At the start of the pandemic, companies sent their employees to work from home in droves as part of the effort to mitigate the spread of COVID-19. Once the pandemic ends, it’s unlikely that most businesses will go back to the old normal of crowded office buildings and face-to-face meetings—at least not right away.
It’s even more unlikely that all of the employees who used to work on site will go back to the office full time. There’s a good chance that we’ll see remote work as an option for the foreseeable future; and some companies are going further than that, fully embracing the concept of being a remote-first company. Let’s take a look at what that means and how remote-first collaboration practices can benefit your business.
What Does Remote-First Mean?
This shift towards more remote work has shown up in different ways at different companies. Many companies have become remote-friendly—meaning that they allow remote work, but don’t optimize their systems and processes for it. In this case, in-office and remote employees exist in two (often unequal) tiers, as team meetings, communication, and general day-to-day processes are still geared toward traditional on-site work.
A remote-first company seeks to remove the differences between on-site employees and remote employees by making remote work the default. They still have physical offices, and some employees will still work on site; the difference is that the company’s processes are structured around the assumption that employees do not work in the same physical space.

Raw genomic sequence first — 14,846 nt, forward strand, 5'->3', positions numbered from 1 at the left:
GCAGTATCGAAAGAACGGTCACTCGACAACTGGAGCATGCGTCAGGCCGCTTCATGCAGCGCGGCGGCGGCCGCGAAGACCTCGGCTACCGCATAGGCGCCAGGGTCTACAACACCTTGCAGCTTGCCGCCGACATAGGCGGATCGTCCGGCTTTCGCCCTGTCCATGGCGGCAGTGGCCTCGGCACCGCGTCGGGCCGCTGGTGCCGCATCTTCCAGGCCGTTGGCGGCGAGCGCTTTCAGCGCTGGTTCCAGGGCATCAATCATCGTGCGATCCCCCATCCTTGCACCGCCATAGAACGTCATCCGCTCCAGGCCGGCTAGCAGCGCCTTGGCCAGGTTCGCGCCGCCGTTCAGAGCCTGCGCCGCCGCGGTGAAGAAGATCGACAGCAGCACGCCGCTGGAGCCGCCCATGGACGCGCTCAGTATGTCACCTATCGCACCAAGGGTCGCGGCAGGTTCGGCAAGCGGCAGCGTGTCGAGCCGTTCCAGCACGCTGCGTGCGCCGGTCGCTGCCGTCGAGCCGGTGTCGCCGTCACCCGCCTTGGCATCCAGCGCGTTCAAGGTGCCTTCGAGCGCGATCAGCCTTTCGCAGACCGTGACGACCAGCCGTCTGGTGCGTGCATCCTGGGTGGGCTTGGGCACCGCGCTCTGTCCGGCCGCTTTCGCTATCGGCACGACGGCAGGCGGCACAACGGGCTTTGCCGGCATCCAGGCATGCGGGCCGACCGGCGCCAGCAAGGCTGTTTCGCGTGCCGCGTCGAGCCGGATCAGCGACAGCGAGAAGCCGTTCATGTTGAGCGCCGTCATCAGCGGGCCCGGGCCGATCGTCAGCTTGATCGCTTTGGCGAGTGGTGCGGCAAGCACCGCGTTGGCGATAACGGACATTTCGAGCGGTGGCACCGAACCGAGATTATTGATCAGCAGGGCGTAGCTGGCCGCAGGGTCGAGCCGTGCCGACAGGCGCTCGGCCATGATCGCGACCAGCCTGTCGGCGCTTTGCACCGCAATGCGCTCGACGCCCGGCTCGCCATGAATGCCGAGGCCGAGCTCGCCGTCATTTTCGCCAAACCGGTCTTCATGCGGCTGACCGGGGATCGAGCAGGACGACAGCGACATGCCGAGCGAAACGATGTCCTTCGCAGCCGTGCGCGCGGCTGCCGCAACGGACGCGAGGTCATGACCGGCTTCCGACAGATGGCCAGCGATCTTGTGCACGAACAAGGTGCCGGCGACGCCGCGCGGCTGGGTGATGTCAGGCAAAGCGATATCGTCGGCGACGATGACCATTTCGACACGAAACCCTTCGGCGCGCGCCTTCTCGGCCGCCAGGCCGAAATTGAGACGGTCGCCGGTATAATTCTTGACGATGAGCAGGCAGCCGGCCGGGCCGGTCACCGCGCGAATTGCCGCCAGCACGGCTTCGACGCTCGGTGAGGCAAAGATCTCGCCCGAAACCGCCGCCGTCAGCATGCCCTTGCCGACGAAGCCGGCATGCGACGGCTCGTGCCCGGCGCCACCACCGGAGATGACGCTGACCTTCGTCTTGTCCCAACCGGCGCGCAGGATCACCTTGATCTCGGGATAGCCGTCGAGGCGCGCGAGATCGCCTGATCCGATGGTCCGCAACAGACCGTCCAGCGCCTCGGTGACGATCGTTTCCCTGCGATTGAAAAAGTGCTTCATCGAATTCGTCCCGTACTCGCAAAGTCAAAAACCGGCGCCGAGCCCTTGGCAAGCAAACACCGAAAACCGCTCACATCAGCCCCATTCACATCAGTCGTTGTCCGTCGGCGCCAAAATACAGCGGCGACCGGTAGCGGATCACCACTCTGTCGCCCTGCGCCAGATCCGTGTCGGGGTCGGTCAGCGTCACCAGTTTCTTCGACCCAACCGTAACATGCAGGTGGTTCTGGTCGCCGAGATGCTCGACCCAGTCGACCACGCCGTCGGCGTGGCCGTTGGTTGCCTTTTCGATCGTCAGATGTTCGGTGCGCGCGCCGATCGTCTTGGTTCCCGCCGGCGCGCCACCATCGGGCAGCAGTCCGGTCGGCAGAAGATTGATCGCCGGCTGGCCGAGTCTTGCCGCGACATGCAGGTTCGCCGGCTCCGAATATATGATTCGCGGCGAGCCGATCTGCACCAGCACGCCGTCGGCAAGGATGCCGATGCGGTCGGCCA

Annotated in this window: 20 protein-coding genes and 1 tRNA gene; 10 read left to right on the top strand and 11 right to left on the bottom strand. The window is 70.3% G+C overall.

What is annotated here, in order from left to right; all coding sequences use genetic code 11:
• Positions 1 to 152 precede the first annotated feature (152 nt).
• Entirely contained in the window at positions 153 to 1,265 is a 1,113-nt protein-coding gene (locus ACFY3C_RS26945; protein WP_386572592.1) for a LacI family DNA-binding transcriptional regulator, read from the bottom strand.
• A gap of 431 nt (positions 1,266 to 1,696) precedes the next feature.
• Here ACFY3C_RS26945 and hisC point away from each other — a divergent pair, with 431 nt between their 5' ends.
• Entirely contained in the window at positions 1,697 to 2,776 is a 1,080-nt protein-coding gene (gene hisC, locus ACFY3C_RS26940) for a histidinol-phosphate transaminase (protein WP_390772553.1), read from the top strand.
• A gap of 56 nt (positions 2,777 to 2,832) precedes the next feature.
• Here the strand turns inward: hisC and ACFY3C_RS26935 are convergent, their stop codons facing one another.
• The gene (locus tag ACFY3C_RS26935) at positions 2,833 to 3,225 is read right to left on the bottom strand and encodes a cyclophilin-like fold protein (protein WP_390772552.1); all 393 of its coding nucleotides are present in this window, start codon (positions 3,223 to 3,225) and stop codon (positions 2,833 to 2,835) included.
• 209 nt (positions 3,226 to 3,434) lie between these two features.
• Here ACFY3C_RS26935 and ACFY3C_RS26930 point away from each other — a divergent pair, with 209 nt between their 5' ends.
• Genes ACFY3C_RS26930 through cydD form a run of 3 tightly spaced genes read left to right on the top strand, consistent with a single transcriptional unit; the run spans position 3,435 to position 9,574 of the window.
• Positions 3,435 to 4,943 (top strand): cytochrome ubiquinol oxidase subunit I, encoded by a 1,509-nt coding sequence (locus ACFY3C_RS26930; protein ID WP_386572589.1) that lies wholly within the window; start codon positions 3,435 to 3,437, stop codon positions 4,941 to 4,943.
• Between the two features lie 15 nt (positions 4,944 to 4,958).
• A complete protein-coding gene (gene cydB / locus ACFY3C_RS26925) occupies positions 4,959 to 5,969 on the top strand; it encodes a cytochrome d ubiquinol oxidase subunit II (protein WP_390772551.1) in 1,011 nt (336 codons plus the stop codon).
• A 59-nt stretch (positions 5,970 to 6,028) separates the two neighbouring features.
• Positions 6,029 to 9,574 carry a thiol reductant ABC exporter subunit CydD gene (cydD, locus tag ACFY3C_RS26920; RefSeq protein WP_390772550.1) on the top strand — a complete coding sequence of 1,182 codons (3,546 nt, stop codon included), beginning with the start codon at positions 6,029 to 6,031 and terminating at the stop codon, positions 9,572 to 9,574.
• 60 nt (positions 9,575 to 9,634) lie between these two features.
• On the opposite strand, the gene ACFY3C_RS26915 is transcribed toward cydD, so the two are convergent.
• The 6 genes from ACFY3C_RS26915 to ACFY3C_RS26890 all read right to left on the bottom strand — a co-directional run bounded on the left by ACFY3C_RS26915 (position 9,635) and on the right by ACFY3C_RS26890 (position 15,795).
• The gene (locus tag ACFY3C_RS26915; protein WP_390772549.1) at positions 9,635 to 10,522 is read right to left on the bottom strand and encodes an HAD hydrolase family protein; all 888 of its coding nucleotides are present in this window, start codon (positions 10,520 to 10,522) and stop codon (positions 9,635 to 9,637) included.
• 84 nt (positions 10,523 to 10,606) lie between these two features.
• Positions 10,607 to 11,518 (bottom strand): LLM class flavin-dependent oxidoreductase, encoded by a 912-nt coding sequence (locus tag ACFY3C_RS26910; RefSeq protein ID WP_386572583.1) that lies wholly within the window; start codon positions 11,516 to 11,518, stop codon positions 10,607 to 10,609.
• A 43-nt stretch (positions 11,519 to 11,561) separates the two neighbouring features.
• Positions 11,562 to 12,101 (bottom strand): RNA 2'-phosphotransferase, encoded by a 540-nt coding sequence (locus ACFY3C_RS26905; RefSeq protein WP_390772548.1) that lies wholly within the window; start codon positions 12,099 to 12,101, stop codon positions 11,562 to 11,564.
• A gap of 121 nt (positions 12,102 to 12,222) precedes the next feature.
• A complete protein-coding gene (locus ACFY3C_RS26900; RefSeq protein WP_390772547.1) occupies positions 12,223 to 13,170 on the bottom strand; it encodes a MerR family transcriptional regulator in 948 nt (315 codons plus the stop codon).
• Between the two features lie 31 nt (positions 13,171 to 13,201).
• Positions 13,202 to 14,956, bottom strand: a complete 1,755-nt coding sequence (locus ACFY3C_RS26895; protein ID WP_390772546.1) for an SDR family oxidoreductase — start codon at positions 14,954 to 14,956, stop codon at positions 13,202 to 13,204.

Some of the ways this plays out in the workplace:
- Virtual meetings are the standard
- Meetings and other events are scheduled so that employees can participate regardless of their time zone
- Communication is primarily online and asynchronous
- Decisions are made online with all relevant employees present, not in passing at the water cooler
- Benefits may look different between in-office and remote employees, but are kept at an equal level
- Performance is measured by the end result, not the number of hours worked
- All necessary information and documentation is made available to the team regardless of location (typically by use of an online document storage system)
- The hiring process is done remotely as much as possible
As you can see, a remote-first company is one that has made a significant effort to level the playing field between remote and on-site employees and to make collaboration among all employees possible. Reading this, you may wonder why a company would go through such an effort—is it worth it?
Benefits of Remote-First Collaboration Practices